At any given time, there are more barrels of Bourbon in Kentucky than there are people. The population of the Bluegrass State is about 4.4 million. Today there are more than 5 million barrels of Bourbon sitting in the rick-houses of that Old Kentucky Home. That’s nearly 300 bottles of Bourbon per person, or about 60 gallons each.
To put this in perspective, if you filled your bathtub for a soak, it might only take 20 gallons or so. The state is literally swimming in the stuff.
We are talking about the Bottled in Bond Act of 1897. Back then, cheaply made crap-ohol was flooding the market. Folks were getting cheated and sometimes made sick by the bottled gunk. So Uncle Sam stepped in.
Bottled in Bond means that the spirit was made in the good ol' USA, sourced in one production season from a single distillery—the equivalent of a single malt in the Scotch world—aged at least four years in a federally bonded warehouse, and bottled at 100 proof or higher.
A lot of it is added to livestock feed … makes sense, right? But it’s also mixed into tortilla batter and used as one of the starchy, edible glues that holds granola together.
So the next time some health-nazi gives you a dirty look as he nibbles on his flavorless granola cluster-puck, just smile back at him, raise your glass, and say, “You’re welcome!”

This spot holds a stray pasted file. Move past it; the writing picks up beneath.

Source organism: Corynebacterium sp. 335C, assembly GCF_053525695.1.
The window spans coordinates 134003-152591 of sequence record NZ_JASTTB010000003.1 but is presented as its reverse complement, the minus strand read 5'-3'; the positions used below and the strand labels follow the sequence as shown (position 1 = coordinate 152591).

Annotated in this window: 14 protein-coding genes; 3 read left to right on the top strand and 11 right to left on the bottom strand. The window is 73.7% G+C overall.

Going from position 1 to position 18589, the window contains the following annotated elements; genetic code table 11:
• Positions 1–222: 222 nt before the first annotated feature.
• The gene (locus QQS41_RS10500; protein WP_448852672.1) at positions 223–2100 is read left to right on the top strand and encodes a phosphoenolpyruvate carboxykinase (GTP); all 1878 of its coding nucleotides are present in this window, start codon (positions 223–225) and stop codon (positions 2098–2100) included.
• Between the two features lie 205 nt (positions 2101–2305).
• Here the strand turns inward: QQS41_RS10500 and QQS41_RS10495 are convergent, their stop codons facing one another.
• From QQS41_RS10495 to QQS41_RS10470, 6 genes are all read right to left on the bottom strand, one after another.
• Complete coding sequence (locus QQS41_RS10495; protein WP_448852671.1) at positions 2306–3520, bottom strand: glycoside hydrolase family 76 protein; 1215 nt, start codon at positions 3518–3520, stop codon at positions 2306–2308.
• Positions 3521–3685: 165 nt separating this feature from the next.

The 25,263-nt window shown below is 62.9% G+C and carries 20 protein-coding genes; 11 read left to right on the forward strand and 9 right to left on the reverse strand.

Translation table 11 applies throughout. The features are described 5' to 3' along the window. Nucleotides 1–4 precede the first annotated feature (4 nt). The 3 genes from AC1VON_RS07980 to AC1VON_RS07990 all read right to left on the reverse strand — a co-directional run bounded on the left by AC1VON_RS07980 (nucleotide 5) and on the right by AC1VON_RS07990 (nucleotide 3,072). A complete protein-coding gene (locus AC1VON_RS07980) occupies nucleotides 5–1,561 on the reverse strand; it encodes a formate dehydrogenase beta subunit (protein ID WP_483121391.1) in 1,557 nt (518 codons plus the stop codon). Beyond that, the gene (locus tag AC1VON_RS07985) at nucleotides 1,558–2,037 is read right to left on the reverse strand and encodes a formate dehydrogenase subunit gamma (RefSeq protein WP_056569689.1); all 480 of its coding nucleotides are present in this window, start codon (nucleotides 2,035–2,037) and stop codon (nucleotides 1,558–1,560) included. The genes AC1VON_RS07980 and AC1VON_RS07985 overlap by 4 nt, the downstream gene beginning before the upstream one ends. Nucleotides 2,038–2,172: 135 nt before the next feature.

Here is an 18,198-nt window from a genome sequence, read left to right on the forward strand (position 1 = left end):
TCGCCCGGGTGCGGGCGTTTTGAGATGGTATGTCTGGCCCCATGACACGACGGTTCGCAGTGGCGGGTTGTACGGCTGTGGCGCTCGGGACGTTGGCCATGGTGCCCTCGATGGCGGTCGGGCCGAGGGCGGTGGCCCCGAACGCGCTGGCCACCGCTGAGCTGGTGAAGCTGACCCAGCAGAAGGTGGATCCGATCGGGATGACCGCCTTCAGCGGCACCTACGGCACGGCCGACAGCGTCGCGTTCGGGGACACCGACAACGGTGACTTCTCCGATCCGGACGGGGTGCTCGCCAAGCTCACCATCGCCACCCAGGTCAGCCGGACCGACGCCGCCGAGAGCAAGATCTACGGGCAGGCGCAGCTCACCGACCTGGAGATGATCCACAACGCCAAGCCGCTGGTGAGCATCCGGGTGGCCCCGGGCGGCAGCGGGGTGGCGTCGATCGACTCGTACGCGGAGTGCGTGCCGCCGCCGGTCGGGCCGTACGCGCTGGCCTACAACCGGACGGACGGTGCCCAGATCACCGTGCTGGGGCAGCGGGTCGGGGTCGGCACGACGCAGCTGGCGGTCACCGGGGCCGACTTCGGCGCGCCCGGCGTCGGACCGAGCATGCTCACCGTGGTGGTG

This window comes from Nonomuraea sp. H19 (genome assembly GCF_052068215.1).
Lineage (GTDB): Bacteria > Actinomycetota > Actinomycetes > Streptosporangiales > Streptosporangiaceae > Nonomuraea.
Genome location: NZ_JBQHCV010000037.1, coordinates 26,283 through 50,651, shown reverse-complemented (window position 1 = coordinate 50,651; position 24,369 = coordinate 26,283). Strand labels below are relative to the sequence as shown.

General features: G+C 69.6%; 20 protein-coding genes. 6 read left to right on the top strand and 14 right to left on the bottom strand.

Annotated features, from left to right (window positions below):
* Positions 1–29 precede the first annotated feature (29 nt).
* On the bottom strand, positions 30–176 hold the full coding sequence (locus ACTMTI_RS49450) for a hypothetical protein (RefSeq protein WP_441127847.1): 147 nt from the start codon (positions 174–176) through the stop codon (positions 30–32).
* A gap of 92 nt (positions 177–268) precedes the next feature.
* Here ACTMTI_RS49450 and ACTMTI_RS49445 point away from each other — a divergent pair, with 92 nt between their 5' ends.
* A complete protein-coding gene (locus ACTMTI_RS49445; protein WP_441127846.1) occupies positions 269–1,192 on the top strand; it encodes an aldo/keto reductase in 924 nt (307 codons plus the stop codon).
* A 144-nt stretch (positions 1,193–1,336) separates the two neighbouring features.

But, the official recipe for the Mint Julep at the Derby calls for Early Times, which is a Kentucky Whiskey, not a Bourbon. It’s close, but just doesn’t meet all the requirements that make Whiskey a Bourbon.
Every other major category of spirit allows—even encourages—aging in previously used barrels. Thus, the Bourbon industry consumes more than a million barrels per year—using them once before selling them off to the Rum, Scotch, and Tequila makers to use again and again.
Distilleries all over Kentucky and Tennessee were re-tooled to distill fuel alcohol and ferment penicillin cultures to treat wounded soldiers.
During fermentation, little yeasty critters are consuming sugars and starches and … ahem … secreting two compounds: alcohol and carbon dioxide. If the mix is off just a tad, the starchy CO2 bubbles can build up to overflowing—damaging the equipment and entire batches of product. Not good.
So it’s very common to suspend a small ladle filled with a few drops of pure dish soap above the mash. If the bubbles rise up and touch the soap, a reaction called saponification pops them, protecting both the spirit and the distillery. Just a few drops of soap can protect a 50,000-gallon batch.